The recent outbreak of the H7N9 subtype of the avian influenza virus raises anew concerns that were originally expressed last year, when the USDA ruled the United States was allowed to process its chicken in China. Others may not have felt any concern. Both are right.
Firstly, the virus: It can only be transmitted through close contact with bird droppings and live birds. It is rarely spread by human-to-human contact, and there is only a small risk of contracting it from eating eggs or chicken that has not been fully cooked. And with cooked poultry, there is virtually no risk.
Secondly, the USDA ruling: The birds must be born, raised, and slaughtered in the United States. China will process, fully cook (to at least 165.2 degrees Fahrenheit), and return the chicken back to the U.S. There is zero risk, then, for contracting the avian flu from chicken processed in China.
Lastly, we are not processing much–if any–chicken in China yet. By summer, though, consumers in some states could very well be eating nuggets that were processed 6,000 miles away. They will probably never know it because for chicken that the U.S. processes in China, there is no “country of origin” labeling requirement.
Related to all this, however, there lurks an issue that is cause for concern. Many prognosticators think last summer’s ruling means that China has got its foot firmly in the door that will eventually lead to selling their chicken in the U.S. However, if the USDA ever allows that, then those who eat Chinese chicken will likely be exposing themselves to any number of health risks. China is not nearly as industrialized as the U.S. It is years–even decades–away from having a system equivalent to the USDA. Up to 90 percent of the food produced in China comes from tiny backyard producers, which makes it extremely difficult for the Chinese government not only to develop but implement a food safety system that can track the many small farms that are spread over thousands of miles.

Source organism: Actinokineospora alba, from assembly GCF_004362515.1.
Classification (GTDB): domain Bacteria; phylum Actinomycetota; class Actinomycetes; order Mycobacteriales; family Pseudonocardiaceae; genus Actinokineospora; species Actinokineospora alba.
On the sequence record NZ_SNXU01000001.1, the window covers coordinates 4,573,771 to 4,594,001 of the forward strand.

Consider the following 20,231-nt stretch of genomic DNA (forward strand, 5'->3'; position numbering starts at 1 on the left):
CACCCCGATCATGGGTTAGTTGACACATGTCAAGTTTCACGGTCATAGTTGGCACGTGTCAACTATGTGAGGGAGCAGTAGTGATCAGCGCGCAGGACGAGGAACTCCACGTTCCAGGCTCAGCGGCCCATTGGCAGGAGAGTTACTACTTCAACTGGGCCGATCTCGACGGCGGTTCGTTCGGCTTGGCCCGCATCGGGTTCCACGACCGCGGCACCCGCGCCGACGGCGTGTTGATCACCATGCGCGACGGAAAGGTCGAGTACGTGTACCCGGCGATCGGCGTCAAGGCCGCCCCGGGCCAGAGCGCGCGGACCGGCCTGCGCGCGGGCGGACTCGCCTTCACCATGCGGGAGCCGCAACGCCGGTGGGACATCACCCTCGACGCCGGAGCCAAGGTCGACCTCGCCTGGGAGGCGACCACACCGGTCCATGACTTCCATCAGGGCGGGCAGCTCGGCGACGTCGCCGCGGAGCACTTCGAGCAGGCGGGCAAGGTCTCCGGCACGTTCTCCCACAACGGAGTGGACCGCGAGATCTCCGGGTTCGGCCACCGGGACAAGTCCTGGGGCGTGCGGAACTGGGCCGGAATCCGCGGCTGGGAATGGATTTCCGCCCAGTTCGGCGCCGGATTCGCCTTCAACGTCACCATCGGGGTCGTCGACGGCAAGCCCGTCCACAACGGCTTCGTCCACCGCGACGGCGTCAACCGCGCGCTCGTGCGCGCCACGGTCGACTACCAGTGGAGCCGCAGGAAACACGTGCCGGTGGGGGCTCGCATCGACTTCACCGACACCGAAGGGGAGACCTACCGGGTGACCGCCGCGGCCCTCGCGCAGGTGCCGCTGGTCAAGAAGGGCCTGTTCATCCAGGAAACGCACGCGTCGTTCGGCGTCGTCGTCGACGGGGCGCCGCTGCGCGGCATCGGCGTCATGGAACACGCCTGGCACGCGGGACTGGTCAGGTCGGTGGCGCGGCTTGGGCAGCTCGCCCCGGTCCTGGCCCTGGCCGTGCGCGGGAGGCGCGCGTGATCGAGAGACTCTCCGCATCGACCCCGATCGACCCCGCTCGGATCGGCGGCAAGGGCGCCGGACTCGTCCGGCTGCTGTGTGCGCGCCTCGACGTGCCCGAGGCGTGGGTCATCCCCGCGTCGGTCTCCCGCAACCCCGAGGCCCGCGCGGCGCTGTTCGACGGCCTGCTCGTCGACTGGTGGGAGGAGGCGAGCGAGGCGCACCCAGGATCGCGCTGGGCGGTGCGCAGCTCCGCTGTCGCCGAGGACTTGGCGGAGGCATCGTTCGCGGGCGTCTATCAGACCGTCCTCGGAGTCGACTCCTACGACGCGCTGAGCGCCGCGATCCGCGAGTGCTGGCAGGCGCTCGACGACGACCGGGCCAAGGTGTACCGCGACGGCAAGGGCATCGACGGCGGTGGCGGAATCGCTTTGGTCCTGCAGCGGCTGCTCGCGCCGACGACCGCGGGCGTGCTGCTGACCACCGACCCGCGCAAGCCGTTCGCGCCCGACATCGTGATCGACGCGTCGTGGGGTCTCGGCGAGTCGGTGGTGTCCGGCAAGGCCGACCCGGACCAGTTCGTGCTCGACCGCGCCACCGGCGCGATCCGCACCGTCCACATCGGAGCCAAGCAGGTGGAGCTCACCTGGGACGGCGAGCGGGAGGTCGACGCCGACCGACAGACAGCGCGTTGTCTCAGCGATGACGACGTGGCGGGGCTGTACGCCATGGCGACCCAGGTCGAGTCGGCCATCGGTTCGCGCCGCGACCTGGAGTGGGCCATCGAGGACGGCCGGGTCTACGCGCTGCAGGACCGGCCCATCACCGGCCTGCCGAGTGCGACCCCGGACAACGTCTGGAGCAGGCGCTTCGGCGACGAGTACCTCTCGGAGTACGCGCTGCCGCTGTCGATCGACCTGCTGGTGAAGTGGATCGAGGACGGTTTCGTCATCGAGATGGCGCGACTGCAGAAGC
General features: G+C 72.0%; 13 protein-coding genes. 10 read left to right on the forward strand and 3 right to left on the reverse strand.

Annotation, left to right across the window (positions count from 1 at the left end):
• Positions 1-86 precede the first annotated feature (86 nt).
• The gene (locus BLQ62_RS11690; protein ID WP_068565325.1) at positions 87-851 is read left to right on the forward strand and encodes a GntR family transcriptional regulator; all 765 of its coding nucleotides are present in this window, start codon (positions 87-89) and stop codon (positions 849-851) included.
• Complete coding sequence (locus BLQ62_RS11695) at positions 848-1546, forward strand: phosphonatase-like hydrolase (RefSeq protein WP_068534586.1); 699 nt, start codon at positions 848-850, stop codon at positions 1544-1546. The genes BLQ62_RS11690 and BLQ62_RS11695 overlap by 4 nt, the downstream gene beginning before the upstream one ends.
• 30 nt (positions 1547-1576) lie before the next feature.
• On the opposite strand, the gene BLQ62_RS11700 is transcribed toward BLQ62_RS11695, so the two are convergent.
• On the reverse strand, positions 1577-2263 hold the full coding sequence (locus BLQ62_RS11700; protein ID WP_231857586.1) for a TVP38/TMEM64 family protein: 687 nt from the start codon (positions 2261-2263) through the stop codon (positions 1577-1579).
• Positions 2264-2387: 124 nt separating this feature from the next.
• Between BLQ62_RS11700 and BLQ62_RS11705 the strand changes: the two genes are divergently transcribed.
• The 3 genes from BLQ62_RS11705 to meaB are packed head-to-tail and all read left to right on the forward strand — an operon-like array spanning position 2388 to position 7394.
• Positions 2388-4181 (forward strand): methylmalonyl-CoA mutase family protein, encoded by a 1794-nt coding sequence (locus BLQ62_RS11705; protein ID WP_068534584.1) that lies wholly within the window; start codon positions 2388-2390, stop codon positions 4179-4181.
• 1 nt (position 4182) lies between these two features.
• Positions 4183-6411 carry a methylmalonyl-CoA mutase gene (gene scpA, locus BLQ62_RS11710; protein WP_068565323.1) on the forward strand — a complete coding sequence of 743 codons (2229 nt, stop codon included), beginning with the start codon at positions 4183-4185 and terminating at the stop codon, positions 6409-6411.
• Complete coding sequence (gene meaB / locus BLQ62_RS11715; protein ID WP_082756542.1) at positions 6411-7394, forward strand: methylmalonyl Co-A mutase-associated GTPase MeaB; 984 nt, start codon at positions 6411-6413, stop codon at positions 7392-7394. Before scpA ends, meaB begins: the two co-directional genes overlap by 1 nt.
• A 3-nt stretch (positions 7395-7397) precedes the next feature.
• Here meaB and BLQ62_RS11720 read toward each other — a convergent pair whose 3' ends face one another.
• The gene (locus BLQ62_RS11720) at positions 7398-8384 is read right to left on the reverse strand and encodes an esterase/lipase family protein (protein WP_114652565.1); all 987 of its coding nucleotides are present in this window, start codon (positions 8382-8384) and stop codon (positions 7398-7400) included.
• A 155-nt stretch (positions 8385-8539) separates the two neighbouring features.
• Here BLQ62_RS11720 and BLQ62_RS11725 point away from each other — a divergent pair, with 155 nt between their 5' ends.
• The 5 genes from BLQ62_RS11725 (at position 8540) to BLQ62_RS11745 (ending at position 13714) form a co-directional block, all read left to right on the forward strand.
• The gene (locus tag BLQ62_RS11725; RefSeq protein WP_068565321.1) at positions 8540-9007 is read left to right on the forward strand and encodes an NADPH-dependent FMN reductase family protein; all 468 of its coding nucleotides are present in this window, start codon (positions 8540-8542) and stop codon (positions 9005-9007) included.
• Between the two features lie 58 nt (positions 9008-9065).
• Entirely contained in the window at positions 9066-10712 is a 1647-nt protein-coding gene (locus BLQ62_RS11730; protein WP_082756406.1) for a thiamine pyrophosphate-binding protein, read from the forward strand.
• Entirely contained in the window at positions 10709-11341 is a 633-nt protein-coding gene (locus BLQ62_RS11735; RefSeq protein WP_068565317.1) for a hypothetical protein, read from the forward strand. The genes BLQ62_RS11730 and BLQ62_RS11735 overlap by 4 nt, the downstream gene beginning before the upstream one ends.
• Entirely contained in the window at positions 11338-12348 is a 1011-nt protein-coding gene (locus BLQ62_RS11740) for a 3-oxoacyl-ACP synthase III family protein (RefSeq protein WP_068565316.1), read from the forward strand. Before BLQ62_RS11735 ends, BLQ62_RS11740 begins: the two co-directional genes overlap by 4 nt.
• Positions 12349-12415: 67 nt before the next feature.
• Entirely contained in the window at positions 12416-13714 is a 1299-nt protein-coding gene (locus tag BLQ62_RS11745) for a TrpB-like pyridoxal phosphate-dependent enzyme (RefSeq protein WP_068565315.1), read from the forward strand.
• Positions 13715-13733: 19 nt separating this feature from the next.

This lack of a food safety system is the origin story of all Chinese food-related tales of horror: rat meat sold as lamb, 46-year-old chicken feet, tainted baby formula that sickened 50,000 babies and caused four deaths, the death of 600 U.S. pets–mostly dogs–from chicken jerky treats, and 12,000 pigs, dead for reasons unknown, floating down a river leading into Shanghai. On the other hand, industrialized farming in the U.S. cannot be held up as a paragon of food production either. In fact, China has had a ban on American beef since 2003.
Allowing China to process U.S. chicken has been perceived as the first step to allowing chicken raised (and then processed, of course) in China to be exported to the U.S. Many people see a quid pro quo in the offing: China will lift the ban on U.S. beef, and the U.S. will lift the ban on Chinese chicken. The demand for chicken in the U.S. is higher than the supply, especially in California. It is one of the main reasons so little chicken is being sent to China for processing. Cheaper chicken from China might be very tempting to fast food chains. Also, what is to hold the U.S. back from importing chicken from China when it is already importing 82 percent of its tilapia fish from there, where it is usually raised on a diet that consists solely of chicken and pig feces?
By Donna Westlund